passing swiftly; vanishing quickly; transient; transitory: fleeting beauty; a fleeting glance.

Origin of fleeting

Middle English word dating back to 1325–75; see origin at fleet2, -ing2
Related formsfleet·ing·ly, adverbfleet·ing·ness, nounun·fleet·ing, adjective

Synonyms for fleeting



adjective, fleet·er, fleet·est.

swift; rapid: to be fleet of foot; a fleet horse.

verb (used without object)

to move swiftly; fly.
Nautical. to change position; shift.
  1. to glide along like a stream.
  2. to fade; vanish.
Obsolete. to float; drift; swim.

verb (used with object)

to cause (time) to pass lightly or swiftly.
  1. to move or change the position of.
  2. to separate the blocks of (a tackle).
  3. to lay (a rope) along a deck.

Origin of fleet

before 900; Middle English fleten to be fleet, Old English flēotan to float; see float
Related formsfleet·ly, adverbfleet·ness, noun

Synonyms for fleet

Dictionary.com Unabridged Based on the Random House Unabridged Dictionary, © Random House, Inc. 2019

Examples from the Web for fleeting

Contemporary Examples of fleeting

Historical Examples of fleeting

  • Each moment in history is a fleeting time, precious and unique.

  • The girl looked up for a second with another of her fleeting, stealthy glances.

    Within the Law

    Marvin Dana

  • I was palsied with doubt, and the golden moments were fleeting, were fleeting.

  • Oh, there had been moments all the sweeter and more poignant because they had been so fleeting.


    Mr. and Mrs. Haldeman-Julius

  • In such a scene none had leisure to note the fleeting moments.

    The Last of the Mohicans

    James Fenimore Cooper

British Dictionary definitions for fleeting



rapid and transienta fleeting glimpse of the sea
Derived Formsfleetingly, adverbfleetingness, noun




a number of warships organized as a tactical unit
all the warships of a nation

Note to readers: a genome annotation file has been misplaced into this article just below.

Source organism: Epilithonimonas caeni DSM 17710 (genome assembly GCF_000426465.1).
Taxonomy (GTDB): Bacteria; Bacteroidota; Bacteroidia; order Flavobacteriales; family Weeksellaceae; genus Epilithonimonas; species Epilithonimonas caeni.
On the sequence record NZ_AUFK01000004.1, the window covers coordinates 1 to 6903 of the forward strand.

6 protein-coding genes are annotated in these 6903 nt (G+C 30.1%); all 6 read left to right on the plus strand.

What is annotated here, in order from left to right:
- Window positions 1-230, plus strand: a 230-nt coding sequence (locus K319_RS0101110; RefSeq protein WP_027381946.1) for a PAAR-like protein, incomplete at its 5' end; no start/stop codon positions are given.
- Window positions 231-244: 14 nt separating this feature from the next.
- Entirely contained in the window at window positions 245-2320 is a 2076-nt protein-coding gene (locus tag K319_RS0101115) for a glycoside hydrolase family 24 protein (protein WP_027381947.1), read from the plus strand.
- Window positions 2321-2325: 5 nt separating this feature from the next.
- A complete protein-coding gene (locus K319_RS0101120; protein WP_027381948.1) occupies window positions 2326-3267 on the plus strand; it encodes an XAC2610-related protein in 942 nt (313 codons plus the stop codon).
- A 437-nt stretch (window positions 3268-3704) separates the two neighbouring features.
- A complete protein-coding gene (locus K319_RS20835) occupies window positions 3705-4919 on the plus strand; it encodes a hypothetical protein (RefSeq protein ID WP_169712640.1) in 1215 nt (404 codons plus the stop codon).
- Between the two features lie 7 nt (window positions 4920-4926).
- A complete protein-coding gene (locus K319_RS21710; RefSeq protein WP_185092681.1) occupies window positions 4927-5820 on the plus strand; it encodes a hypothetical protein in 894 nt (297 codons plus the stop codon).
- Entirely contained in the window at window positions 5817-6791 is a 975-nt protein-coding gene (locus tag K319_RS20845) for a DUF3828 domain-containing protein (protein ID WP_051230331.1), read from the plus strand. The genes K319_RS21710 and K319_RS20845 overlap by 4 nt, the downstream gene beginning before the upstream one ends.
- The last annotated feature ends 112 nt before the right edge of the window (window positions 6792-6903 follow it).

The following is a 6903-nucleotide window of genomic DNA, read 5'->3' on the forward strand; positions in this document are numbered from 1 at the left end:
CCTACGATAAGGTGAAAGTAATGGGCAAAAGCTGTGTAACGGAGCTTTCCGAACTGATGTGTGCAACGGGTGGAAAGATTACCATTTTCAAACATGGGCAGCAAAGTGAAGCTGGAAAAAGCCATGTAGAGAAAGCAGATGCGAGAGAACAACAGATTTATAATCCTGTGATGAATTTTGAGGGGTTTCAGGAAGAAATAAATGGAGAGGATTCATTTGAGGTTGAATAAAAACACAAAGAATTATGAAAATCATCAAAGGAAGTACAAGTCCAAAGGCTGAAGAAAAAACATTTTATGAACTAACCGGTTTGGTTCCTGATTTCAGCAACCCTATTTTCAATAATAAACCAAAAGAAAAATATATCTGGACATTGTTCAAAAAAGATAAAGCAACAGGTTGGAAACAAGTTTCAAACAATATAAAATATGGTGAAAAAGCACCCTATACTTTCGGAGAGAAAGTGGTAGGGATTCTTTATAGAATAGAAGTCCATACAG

a number of aircraft, ships, buses, etc, operating together or under the same ownership

Word Origin for fleet

Old English flēot ship, flowing water, from flēotan to float




rapid in movement; swift
poetic fleeting; transient


(intr) to move rapidly
(intr) archaic to fade away smoothly; glide
(tr) nautical
  1. to change the position of (a hawser)
  2. to pass (a messenger or lead) to a hawser from a winch for hauling in
  3. to spread apart (the blocks of a tackle)
(intr) obsolete to float or swim
(tr) obsolete to cause (time) to pass rapidly
Derived Formsfleetly, adverbfleetness, noun

Word Origin for fleet

probably Old English flēotan to float, glide rapidly; related to Old High German fliozzan to flow, Latin pluere to rain




mainly Southeast English a small coastal inlet; creek

Word Origin for fleet

Old English flēot flowing water; see fleet 1


noun the Fleet

a stream that formerly ran into the Thames between Ludgate Hill and Fleet Street and is now a covered sewer
Also called: Fleet Prison (formerly) a London prison, esp used for holding debtors
Collins English Dictionary - Complete & Unabridged 2012 Digital Edition © William Collins Sons & Co. Ltd. 1979, 1986 © HarperCollins Publishers 1998, 2000, 2003, 2005, 2006, 2007, 2009, 2012

Word Origin and History for fleeting

early 13c., "fickle, shifting, unstable," from Old English fleotende "floating, drifting," later "flying, moving swiftly," from present participle of fleotan (see fleet (v.)). Meaning "existing only briefly" is from 1560s.



"swift," 1520s, but probably older than the record; apparently from or cognate with Old Norse fliotr "swift," and from the root of fleet (v.)). Related: Fleetness.



Old English fleotan "to float, drift, flow, swim, sail," later (c.1200) "to flow," from Proto-Germanic *fleut- (cf. Old Frisian fliata, Old Saxon fliotan "to flow," Old High German fliozzan "to float, flow," German flieszen "to flow," Old Norse fliota "to float, flow"), from PIE root *pleu- "to flow, run, swim" (see pluvial).

Meaning "to glide away like a stream, vanish imperceptibly" is from c.1200; hence "to fade, to vanish" (1570s). Related: Fleeted; fleeting.



Old English fleot "ship, raft, floating vessel," from fleotan "to float" (see fleet (v.)). Sense of "naval force" is pre-1200. The Old English word also meant "creek, inlet, flow of water," especially one into the Thames near Ludgate Hill, which lent its name to Fleet Street (home of newspaper and magazine houses, standing for "the English press" since 1882), Fleet prison, etc.

Online Etymology Dictionary, © 2010 Douglas Harper